While having a leisurely glass of wine with my friends, Ming, one of their two Siamese cats, jumped up on the coffee table, sat down and began to stare at me. He stared and stared and stared. I looked back, hypnotized by the deep intensity of his gaze.
Then Ming began to slowly blink. I blinked back, thinking he was playing a game. Little did I know that Ming was saying, “I trust you, friend.”
Ming was communicating with me via body language.
Cats can be quite vocal telling you what they want, but their body language speaks volumes, too.
A cat’s eyes give you many clues to his state of mind. Dilated pupils result from a rush of adrenaline, indicating that your cat is excited, nervous or feeling defensive. A cat who stares for a long time at one person or object is simply indicating interest. A slow, lazy blink your way is a sign of affection and trust.
Cat ears also send out signals. If the ears are pointed forward, he is alertly paying attention to what he sees, trying to figure it out. Ears turned up and to the side, “smile ears,” happen when a cat is content. If those ears move backward, your cat is becoming irritated, and when they are fully pinned back, your furry friend is extremely irritated to the point of fight or flight. He is saying, “Back off!”
Now move to the rear end of the cat and that ever expressive tail. Your cat frequently uses his tail to tell you how he feels. An erect tail with relaxed fur indicates a happy cat, but the same position with upright, puffed-out fur signals anger or fear. A low, tucked tail means your cat is feeling anxious or insecure, and a thrashing tail means your cat is agitated. However, when your cat wraps his tail around his side slowly, he is in a loving mood and ready to snuggle or be petted.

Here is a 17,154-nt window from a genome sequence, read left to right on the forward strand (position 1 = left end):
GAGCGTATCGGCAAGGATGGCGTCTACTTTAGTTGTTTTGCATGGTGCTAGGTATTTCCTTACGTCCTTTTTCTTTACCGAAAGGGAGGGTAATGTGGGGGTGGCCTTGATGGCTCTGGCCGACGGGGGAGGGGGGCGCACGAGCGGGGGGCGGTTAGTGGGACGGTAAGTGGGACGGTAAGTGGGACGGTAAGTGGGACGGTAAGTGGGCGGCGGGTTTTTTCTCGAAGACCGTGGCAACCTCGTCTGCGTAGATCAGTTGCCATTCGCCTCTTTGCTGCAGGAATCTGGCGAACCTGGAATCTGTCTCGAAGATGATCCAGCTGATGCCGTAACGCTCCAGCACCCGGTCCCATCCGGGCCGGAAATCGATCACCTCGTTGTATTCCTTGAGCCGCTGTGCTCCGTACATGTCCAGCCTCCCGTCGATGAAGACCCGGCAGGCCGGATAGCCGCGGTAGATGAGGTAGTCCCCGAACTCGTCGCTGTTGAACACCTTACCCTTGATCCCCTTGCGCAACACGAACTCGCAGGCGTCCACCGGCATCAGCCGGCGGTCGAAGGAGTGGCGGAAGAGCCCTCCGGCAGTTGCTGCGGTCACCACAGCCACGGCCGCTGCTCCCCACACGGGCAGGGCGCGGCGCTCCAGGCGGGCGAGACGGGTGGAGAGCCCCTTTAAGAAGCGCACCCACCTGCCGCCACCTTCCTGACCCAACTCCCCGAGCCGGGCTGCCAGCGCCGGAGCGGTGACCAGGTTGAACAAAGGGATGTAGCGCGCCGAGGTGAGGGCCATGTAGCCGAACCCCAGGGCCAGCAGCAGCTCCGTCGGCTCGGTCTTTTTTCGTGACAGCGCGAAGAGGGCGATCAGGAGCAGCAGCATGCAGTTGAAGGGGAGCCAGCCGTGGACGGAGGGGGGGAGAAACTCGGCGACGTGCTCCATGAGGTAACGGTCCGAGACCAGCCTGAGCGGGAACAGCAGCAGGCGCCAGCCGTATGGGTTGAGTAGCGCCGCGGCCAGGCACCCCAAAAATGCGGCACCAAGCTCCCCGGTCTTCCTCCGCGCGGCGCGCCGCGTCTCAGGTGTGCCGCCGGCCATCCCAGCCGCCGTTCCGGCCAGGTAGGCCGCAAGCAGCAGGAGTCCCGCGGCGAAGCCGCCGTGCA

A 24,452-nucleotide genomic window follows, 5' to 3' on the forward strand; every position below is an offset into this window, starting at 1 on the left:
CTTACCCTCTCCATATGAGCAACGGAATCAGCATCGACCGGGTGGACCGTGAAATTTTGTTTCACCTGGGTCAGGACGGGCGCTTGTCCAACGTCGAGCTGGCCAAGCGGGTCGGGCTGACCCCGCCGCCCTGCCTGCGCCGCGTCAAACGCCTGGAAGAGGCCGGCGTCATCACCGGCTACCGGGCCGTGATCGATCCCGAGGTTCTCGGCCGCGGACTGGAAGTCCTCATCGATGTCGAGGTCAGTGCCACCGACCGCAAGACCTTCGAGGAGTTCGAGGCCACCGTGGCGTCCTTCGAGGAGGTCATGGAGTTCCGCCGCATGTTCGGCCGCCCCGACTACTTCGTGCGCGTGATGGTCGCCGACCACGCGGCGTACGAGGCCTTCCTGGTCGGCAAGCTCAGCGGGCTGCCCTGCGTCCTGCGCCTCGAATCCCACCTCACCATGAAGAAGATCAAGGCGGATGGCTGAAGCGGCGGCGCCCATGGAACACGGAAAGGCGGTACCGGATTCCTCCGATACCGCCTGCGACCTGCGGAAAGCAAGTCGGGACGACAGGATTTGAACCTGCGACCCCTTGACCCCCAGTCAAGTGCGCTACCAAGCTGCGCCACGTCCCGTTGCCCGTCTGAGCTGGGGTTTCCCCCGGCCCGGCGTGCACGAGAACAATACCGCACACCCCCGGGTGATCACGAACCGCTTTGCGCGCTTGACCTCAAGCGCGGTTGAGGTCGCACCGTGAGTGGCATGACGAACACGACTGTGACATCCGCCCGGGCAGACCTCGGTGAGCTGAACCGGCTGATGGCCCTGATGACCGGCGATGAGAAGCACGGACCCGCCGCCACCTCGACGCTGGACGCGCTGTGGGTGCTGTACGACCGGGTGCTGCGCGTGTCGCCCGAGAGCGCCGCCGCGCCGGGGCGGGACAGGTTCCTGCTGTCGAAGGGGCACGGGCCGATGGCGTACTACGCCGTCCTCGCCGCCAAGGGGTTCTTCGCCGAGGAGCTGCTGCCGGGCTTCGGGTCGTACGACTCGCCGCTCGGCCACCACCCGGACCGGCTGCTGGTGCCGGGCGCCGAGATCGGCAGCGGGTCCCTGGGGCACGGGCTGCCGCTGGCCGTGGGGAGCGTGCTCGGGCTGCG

When your cat rubs against you, he is claiming you as his and saying, “I am so glad you are here. I love you.” When he snuggles beside you and rolls over exposing his belly, you have his complete trust. He is asking for some loving attention.
When your companion jumps down, he has had enough TLC. He is ready to move on to a new adventure or zone out in his own private world. If you approach him now, you may be warned off by that arched-back, high-tail, upright-hair “Halloween” pose. Walk away before hissing is added to this “leave me alone” picture.
There are many nuances to your cat’s nonverbal communication, but it is not impossible to understand. Look at your cat and really see him. His body language is communicating with you, as are his varied vocalizations. Learn and respect his “talk.” He will then look at you as his “purr-fect ” companion.
Judy Hamontre is an Ark-Valley Humane Society volunteer.